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Credit: Leo Reynolds. Click pic for link to license.

Credit: Leo Reynolds. Click pic for link to license.

By Melissa Steel

A pro-life charity’s social media campaign, backed by Nadine Dorries but accused of being “arrogant, callous and basically awful”, ended on Sunday after inflaming the abortion debate for over a month.

Life’s campaign questioned the right-wing stereotypes surrounding those who oppose abortion. The ‘#notblinkered’ website they set up contains a series of blogs and videos featuring actors telling the stories of pro-life people. While some applaud the initiative, others challenge the claims the organisation made.

One of the first to respond was Glosswitch, a feminist blogger and writer for the New Statesman. Glosswitch penned a blog attacking #notblinkered that quickly went viral. It was Glosswitch who said: “It would be funny if it wasn’t so arrogant, callous and basically awful.” One of the areas Glosswitch took particular issue with was Life’s concept that you could support feminism and the pro-life cause. Glosswitch said: “Saying “I’m feminist and prolife” is a bit like saying “I’m a turkey and pro-Christmas”. 78,000 women…die every year due to unsafe abortions, mainly in countries with severe restrictions on legal abortion.”

Life has released two blogs since then to confront Glosswitch’s claims. The final one said: “Most prochoice arguments skip over the whole issue of the status of the unborn, preferring to focus on wider political arguments about “reproductive rights” and the danger of the “backstreet abortionists”.

However, Mary Lubrano, Communications Coordinator for Life, maintains that the dialogue started with pro-choicers is positive. Lubrano said: “Debate is a good thing. To get it out into the open can only be a good thing. We are engaging the opposite side. It would be great to find some common ground.” In fact, the debate fulfilled one of the aims of the campaign. Lubrano said: “What was important to me and the charity was to get that debate started. Feminism and pro-life seem so polarised, but a lot of the aims are the same; we both want to make the world more fair and equal for women.”

The campaign also has a high-profile champion on Twitter, Conservative Member of Parliament Nadine Dorries. Dorries proposed an amendment to the law in 2011 that would have stopped organisations that supply abortions counselling females. However, it was rejected by Parliament. Dorries said on Twitter: “If the only choice you have is an abortion, it’s not really a choice is it [sic]?” followed by a link to #notblinkered. The predicament Dorries described was something Life was eager to highlight with the campaign. Lubrano said: “A lot of women don’t experience it [abortion] as a choice. They feel there is no other option. We wanted to address that group of women.”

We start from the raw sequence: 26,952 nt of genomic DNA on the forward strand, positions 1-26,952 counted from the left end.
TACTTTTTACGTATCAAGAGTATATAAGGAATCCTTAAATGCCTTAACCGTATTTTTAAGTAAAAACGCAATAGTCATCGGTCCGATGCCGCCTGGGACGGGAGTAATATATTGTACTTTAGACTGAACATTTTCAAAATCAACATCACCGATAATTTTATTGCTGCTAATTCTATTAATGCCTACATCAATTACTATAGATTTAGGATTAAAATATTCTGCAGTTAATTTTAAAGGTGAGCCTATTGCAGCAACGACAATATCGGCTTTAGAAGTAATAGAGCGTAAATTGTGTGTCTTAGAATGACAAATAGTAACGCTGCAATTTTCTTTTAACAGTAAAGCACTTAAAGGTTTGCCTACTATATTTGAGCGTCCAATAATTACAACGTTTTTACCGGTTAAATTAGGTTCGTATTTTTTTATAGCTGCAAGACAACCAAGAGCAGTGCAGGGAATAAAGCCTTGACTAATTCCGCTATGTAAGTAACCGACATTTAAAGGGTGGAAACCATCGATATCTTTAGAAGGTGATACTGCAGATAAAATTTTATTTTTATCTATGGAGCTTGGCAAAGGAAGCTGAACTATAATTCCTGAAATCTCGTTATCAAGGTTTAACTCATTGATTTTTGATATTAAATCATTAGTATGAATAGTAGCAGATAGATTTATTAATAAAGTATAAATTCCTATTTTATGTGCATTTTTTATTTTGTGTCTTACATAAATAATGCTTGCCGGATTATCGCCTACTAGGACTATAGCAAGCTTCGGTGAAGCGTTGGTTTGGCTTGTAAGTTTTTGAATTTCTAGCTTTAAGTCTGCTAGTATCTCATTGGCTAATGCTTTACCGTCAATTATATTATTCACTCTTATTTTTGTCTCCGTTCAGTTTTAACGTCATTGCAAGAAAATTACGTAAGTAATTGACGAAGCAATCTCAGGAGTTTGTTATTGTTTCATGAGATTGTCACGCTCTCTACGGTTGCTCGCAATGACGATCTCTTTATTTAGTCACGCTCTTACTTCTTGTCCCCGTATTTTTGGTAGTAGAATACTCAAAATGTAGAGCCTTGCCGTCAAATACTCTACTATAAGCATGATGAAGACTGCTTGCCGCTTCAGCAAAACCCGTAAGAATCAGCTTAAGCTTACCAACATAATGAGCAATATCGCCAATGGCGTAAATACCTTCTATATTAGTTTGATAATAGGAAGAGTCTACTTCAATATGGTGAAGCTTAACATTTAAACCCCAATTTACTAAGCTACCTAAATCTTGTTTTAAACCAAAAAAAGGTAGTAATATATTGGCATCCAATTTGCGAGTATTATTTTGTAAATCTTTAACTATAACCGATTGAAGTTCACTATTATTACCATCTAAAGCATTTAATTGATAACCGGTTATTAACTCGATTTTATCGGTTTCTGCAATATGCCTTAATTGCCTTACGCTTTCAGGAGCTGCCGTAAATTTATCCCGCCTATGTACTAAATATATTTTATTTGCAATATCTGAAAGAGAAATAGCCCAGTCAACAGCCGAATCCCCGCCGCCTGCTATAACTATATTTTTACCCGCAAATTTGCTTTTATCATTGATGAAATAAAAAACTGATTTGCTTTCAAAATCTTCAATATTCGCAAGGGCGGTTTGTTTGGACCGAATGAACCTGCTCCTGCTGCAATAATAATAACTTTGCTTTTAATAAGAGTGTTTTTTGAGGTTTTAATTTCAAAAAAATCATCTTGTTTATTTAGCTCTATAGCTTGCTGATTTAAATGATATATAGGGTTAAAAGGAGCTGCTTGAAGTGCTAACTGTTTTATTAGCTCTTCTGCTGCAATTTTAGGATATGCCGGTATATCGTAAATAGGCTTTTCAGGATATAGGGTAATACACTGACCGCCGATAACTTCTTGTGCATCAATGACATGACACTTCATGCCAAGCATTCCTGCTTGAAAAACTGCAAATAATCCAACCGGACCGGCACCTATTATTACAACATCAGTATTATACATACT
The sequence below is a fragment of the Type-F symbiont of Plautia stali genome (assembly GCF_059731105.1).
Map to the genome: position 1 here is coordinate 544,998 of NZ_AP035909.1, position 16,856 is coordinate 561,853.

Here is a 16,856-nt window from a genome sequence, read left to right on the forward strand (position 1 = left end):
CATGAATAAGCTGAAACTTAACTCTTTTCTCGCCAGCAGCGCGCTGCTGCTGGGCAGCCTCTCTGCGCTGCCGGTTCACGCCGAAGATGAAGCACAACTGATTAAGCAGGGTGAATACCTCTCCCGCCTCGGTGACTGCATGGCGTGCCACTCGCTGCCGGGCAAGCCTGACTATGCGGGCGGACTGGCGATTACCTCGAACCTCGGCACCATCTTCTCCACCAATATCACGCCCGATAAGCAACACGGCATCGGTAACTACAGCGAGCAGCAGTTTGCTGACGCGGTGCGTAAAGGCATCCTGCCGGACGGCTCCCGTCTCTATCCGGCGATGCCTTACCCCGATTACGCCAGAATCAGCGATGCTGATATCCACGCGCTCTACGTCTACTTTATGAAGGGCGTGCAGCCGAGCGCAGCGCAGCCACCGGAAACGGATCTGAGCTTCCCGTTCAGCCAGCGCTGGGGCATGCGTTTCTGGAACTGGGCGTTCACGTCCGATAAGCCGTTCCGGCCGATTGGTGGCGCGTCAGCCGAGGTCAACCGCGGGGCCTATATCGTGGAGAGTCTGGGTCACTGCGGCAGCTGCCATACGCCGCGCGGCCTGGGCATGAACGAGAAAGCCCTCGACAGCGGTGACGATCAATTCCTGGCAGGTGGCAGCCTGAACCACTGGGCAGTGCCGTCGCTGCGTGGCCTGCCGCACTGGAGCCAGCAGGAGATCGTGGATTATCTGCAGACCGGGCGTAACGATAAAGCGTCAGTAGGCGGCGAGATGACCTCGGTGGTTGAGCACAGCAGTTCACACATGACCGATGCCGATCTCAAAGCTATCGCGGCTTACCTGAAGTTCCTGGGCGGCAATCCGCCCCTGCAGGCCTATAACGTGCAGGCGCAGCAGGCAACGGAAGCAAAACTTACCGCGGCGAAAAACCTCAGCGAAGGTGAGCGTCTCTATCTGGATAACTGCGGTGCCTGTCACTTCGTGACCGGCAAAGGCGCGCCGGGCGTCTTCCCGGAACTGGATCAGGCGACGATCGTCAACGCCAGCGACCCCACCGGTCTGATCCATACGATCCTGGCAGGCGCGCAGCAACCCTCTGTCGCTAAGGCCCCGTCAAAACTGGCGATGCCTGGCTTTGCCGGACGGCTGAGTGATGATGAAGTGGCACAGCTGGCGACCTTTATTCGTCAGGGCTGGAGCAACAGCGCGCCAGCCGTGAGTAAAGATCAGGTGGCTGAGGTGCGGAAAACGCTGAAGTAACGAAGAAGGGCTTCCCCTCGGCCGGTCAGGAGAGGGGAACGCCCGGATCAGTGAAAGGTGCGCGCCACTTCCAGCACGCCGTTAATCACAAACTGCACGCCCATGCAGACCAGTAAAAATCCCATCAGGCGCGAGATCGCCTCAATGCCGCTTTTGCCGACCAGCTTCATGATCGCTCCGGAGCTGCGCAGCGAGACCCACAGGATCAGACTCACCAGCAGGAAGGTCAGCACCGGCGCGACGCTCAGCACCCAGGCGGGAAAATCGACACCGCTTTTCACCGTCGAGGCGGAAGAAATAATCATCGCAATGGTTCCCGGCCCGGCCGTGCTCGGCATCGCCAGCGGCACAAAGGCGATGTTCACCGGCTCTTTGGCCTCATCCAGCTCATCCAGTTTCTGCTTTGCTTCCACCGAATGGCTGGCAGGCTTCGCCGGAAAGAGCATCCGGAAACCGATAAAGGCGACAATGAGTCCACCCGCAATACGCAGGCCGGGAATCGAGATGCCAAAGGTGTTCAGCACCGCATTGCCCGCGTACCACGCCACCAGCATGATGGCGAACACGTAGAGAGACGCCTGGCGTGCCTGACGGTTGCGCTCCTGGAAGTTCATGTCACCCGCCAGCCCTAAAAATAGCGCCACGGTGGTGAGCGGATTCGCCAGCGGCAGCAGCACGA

Life has also had its opponents from the political sphere. Labour councillor Nina Killen for Harington in Sefton challenged the charity on Twitter. Killen said: “Women choose abortion for many reasons. The woman is best placed to decide.” Killen feels that the issue is more complicated than Life have portrayed it. Speaking to us, Killen said: “The message seems to be that some women only have abortions because there is no other choice. It is a lot more complex than that. I have never had an abortion, I have three children, but I support the right of a woman to end a pregnancy that she does not want.” Life said to Killen on Twitter: “[We want] enough financial, practical and emotional support for mothers so they don’t lose out in any way if they decide to go to term”. Killen said: “You sacrifice a lot when you have a child. The ‘don’t lose out’ idea of theirs is pie in the sky.”

The #notblinkered website says: “Do you have a stereotype of someone who’s “prolife”? White? Middle-aged? Middle-class? Right-wing? Religious? Anti-women’s rights? Blinkered? At #notblinkered we want to challenge those stereotypes”. It features six stories of pro-lifers. Parts played by actors include a feminist, a student and a left-winger. The choice to use actors was a practical one. Lubrano said: “A lot of it was logistics. The people we spoke to are all over the country. We had a tiny budget and had to pay a company to do it all in one day, but we have used real content.”

These stories were chosen to reflect the shifting social attitudes in the UK. Lubrano said: “There is a groundswell of people who think there are too many abortions in the UK.”

The use of social media was a conscious choice, too. Lubrano said: “We thought, “What’s the best way to reach people?” Using social media means we are not waiting for the press to notice us. It was a gateway.”

The charity offers education for schools, housing for vulnerable young mothers and counselling services for those dealing with pregnancy related issues. Their principle is that “all human life should be respected, from conception to natural death.”

Written for week commencing 11th November 2013.

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